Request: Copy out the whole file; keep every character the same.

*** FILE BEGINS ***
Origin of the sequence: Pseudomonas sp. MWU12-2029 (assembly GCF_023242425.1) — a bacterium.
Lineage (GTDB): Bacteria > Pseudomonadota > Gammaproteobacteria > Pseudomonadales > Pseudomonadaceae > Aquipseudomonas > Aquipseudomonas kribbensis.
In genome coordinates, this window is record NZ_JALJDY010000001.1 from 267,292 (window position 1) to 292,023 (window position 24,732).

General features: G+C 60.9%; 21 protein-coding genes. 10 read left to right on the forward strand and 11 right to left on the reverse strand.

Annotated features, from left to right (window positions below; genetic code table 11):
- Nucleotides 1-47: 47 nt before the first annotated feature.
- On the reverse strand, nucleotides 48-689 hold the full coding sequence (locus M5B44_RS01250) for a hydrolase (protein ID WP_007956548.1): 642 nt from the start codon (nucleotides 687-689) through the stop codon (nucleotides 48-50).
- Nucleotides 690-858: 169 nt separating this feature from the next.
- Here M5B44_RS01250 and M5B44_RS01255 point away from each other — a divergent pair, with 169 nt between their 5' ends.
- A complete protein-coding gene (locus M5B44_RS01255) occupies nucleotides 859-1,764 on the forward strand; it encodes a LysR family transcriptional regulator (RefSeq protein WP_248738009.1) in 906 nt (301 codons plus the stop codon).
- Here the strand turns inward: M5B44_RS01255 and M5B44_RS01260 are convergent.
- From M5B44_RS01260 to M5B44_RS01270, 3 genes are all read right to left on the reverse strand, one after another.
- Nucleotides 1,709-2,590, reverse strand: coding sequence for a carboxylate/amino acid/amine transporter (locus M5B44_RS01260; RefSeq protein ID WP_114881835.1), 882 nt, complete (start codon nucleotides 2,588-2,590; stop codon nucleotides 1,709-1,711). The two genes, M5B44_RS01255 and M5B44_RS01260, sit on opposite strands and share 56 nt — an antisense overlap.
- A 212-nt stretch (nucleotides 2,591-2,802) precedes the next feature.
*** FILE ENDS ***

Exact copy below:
Origin of the sequence: Pseudomonas sp. MWU12-2029 (assembly GCF_023242425.1) — a bacterium.
Lineage (GTDB): Bacteria > Pseudomonadota > Gammaproteobacteria > Pseudomonadales > Pseudomonadaceae > Aquipseudomonas > Aquipseudomonas kribbensis.
In genome coordinates, this window is record NZ_JALJDY010000001.1 from 267,292 (window position 1) to 292,023 (window position 24,732).

General features: G+C 60.9%; 21 protein-coding genes. 10 read left to right on the forward strand and 11 right to left on the reverse strand.

Annotated features, from left to right (window positions below; genetic code table 11):
- Nucleotides 1-47: 47 nt before the first annotated feature.
- On the reverse strand, nucleotides 48-689 hold the full coding sequence (locus M5B44_RS01250) for a hydrolase (protein ID WP_007956548.1): 642 nt from the start codon (nucleotides 687-689) through the stop codon (nucleotides 48-50).
- Nucleotides 690-858: 169 nt separating this feature from the next.
- Here M5B44_RS01250 and M5B44_RS01255 point away from each other — a divergent pair, with 169 nt between their 5' ends.
- A complete protein-coding gene (locus M5B44_RS01255) occupies nucleotides 859-1,764 on the forward strand; it encodes a LysR family transcriptional regulator (RefSeq protein WP_248738009.1) in 906 nt (301 codons plus the stop codon).
- Here the strand turns inward: M5B44_RS01255 and M5B44_RS01260 are convergent.
- From M5B44_RS01260 to M5B44_RS01270, 3 genes are all read right to left on the reverse strand, one after another.
- Nucleotides 1,709-2,590, reverse strand: coding sequence for a carboxylate/amino acid/amine transporter (locus M5B44_RS01260; RefSeq protein ID WP_114881835.1), 882 nt, complete (start codon nucleotides 2,588-2,590; stop codon nucleotides 1,709-1,711). The two genes, M5B44_RS01255 and M5B44_RS01260, sit on opposite strands and share 56 nt — an antisense overlap.
- A 212-nt stretch (nucleotides 2,591-2,802) precedes the next feature.